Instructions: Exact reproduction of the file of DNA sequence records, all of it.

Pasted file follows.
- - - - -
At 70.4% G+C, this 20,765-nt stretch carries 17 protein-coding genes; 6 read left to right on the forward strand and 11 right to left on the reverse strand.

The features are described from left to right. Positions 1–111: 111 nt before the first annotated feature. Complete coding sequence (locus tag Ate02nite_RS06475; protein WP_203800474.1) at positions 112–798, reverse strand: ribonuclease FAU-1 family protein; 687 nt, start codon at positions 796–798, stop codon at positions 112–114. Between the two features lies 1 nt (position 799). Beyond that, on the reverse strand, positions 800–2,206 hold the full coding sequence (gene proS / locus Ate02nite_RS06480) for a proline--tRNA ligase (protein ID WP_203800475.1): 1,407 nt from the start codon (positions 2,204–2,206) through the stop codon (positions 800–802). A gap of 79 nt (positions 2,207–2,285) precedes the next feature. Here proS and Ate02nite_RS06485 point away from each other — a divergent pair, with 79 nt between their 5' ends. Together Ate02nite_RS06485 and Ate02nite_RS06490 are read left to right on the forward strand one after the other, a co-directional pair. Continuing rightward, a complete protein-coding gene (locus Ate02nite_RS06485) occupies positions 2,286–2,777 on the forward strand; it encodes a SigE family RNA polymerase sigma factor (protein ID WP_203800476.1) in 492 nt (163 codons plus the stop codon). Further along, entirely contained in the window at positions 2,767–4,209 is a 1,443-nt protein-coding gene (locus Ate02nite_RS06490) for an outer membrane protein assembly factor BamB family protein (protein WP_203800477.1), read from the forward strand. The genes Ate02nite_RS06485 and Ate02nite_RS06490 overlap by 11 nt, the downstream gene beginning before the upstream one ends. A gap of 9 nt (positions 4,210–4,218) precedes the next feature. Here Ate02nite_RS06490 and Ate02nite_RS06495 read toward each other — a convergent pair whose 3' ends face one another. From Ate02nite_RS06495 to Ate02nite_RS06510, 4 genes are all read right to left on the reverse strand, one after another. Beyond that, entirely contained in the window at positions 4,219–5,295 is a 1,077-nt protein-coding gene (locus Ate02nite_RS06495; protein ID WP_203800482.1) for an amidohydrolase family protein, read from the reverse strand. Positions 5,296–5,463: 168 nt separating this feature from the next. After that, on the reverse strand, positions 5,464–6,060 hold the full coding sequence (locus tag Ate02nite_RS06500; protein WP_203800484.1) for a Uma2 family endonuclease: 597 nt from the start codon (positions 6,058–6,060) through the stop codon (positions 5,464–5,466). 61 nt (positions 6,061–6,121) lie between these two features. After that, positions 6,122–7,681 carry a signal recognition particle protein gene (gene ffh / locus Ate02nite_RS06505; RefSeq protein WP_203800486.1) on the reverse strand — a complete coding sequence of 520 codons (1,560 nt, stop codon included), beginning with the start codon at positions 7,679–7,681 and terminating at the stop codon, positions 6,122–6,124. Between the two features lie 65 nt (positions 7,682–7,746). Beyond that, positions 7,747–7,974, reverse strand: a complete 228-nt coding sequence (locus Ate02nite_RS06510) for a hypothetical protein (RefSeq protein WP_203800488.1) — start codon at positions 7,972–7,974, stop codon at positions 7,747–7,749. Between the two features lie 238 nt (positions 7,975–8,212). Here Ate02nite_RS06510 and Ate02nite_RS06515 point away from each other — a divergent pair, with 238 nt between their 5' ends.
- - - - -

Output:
At 70.4% G+C, this 20,765-nt stretch carries 17 protein-coding genes; 6 read left to right on the forward strand and 11 right to left on the reverse strand.

The features are described from left to right. Positions 1–111: 111 nt before the first annotated feature. Complete coding sequence (locus tag Ate02nite_RS06475; protein WP_203800474.1) at positions 112–798, reverse strand: ribonuclease FAU-1 family protein; 687 nt, start codon at positions 796–798, stop codon at positions 112–114. Between the two features lies 1 nt (position 799). Beyond that, on the reverse strand, positions 800–2,206 hold the full coding sequence (gene proS / locus Ate02nite_RS06480) for a proline--tRNA ligase (protein ID WP_203800475.1): 1,407 nt from the start codon (positions 2,204–2,206) through the stop codon (positions 800–802). A gap of 79 nt (positions 2,207–2,285) precedes the next feature. Here proS and Ate02nite_RS06485 point away from each other — a divergent pair, with 79 nt between their 5' ends. Together Ate02nite_RS06485 and Ate02nite_RS06490 are read left to right on the forward strand one after the other, a co-directional pair. Continuing rightward, a complete protein-coding gene (locus Ate02nite_RS06485) occupies positions 2,286–2,777 on the forward strand; it encodes a SigE family RNA polymerase sigma factor (protein ID WP_203800476.1) in 492 nt (163 codons plus the stop codon). Further along, entirely contained in the window at positions 2,767–4,209 is a 1,443-nt protein-coding gene (locus Ate02nite_RS06490) for an outer membrane protein assembly factor BamB family protein (protein WP_203800477.1), read from the forward strand. The genes Ate02nite_RS06485 and Ate02nite_RS06490 overlap by 11 nt, the downstream gene beginning before the upstream one ends. A gap of 9 nt (positions 4,210–4,218) precedes the next feature. Here Ate02nite_RS06490 and Ate02nite_RS06495 read toward each other — a convergent pair whose 3' ends face one another. From Ate02nite_RS06495 to Ate02nite_RS06510, 4 genes are all read right to left on the reverse strand, one after another. Beyond that, entirely contained in the window at positions 4,219–5,295 is a 1,077-nt protein-coding gene (locus Ate02nite_RS06495; protein ID WP_203800482.1) for an amidohydrolase family protein, read from the reverse strand. Positions 5,296–5,463: 168 nt separating this feature from the next. After that, on the reverse strand, positions 5,464–6,060 hold the full coding sequence (locus tag Ate02nite_RS06500; protein WP_203800484.1) for a Uma2 family endonuclease: 597 nt from the start codon (positions 6,058–6,060) through the stop codon (positions 5,464–5,466). 61 nt (positions 6,061–6,121) lie between these two features. After that, positions 6,122–7,681 carry a signal recognition particle protein gene (gene ffh / locus Ate02nite_RS06505; RefSeq protein WP_203800486.1) on the reverse strand — a complete coding sequence of 520 codons (1,560 nt, stop codon included), beginning with the start codon at positions 7,679–7,681 and terminating at the stop codon, positions 6,122–6,124. Between the two features lie 65 nt (positions 7,682–7,746). Beyond that, positions 7,747–7,974, reverse strand: a complete 228-nt coding sequence (locus Ate02nite_RS06510) for a hypothetical protein (RefSeq protein WP_203800488.1) — start codon at positions 7,972–7,974, stop codon at positions 7,747–7,749. Between the two features lie 238 nt (positions 7,975–8,212). Here Ate02nite_RS06510 and Ate02nite_RS06515 point away from each other — a divergent pair, with 238 nt between their 5' ends.